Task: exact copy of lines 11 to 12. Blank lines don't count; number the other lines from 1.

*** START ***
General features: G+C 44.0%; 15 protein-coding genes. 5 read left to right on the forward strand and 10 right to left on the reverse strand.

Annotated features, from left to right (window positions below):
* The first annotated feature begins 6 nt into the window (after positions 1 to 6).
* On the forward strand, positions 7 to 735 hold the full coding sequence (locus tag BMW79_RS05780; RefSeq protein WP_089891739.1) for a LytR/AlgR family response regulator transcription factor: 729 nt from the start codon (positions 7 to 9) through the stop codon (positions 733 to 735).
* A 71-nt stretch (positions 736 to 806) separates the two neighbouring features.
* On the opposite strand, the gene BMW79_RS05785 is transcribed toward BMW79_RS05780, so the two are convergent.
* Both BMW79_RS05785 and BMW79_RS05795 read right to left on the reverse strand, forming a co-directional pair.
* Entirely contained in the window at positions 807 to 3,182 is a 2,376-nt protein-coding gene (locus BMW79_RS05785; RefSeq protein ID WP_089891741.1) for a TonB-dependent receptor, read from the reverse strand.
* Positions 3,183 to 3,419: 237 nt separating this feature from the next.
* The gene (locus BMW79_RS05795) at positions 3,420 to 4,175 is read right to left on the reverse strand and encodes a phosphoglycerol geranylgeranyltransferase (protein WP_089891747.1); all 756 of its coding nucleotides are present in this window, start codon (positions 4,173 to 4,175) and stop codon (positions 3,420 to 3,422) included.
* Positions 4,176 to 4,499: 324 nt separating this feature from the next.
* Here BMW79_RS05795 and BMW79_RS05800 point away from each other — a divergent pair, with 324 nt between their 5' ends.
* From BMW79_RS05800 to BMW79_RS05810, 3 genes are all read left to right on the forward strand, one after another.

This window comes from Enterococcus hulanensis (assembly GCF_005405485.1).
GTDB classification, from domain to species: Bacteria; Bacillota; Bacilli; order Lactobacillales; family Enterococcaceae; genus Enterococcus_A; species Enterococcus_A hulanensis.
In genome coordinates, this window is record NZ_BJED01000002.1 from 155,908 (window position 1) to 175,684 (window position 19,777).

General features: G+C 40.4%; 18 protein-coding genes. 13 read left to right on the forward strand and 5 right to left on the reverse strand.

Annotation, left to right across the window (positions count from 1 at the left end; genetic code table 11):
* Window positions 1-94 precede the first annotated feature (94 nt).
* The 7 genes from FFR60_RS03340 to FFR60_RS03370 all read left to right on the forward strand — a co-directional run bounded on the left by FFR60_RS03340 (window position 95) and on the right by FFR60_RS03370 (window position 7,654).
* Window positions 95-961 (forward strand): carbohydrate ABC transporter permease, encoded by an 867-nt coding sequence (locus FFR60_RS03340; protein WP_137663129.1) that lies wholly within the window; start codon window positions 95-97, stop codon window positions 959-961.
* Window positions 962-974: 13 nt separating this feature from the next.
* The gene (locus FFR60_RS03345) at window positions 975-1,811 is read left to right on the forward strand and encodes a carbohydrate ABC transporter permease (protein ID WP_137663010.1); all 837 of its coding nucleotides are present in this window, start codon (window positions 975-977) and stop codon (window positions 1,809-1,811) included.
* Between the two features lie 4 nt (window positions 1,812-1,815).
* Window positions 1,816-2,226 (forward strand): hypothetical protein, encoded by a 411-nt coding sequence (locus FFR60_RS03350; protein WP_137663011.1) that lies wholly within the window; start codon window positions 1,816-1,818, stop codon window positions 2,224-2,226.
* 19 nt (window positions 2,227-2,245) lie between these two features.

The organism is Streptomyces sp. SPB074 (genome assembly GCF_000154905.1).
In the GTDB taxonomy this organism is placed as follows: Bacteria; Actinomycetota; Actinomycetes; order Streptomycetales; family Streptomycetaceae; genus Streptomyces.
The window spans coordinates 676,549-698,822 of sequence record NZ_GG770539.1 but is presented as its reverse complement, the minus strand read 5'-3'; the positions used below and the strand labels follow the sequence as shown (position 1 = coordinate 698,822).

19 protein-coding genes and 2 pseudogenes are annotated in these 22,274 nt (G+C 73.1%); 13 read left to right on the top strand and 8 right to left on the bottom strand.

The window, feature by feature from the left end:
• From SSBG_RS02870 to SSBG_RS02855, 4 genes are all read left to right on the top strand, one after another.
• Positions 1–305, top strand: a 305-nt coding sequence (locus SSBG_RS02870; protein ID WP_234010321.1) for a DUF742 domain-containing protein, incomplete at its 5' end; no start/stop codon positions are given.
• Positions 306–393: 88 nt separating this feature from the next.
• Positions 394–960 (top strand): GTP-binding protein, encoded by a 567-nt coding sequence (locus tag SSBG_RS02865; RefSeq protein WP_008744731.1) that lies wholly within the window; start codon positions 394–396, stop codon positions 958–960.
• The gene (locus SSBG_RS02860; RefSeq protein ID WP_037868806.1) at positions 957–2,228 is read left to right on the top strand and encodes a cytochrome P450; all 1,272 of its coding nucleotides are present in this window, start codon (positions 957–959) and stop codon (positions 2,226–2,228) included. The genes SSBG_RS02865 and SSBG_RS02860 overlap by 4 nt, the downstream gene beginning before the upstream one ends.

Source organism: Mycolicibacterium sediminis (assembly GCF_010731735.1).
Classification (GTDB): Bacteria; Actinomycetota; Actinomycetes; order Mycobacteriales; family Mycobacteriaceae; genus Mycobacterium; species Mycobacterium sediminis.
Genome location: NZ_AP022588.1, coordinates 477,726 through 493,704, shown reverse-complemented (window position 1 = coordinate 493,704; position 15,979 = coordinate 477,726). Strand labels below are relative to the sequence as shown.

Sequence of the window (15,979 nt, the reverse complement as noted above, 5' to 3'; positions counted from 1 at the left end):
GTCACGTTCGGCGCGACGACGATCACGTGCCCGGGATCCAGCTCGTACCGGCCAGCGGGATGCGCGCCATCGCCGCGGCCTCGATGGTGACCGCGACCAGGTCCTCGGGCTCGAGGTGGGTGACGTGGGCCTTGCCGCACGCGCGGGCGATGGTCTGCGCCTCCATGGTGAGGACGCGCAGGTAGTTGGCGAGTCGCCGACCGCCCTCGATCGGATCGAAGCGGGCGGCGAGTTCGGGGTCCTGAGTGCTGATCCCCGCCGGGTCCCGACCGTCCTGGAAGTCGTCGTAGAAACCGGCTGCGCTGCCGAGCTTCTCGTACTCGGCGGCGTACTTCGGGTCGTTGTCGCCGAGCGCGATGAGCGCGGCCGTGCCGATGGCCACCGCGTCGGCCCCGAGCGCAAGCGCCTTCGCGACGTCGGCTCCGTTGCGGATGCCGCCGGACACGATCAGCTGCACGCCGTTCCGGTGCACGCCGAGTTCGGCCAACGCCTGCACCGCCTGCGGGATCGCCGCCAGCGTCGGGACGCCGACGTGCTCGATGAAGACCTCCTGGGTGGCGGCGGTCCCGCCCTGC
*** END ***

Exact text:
* Positions 4,176 to 4,499: 324 nt separating this feature from the next.
* Here BMW79_RS05795 and BMW79_RS05800 point away from each other — a divergent pair, with 324 nt between their 5' ends.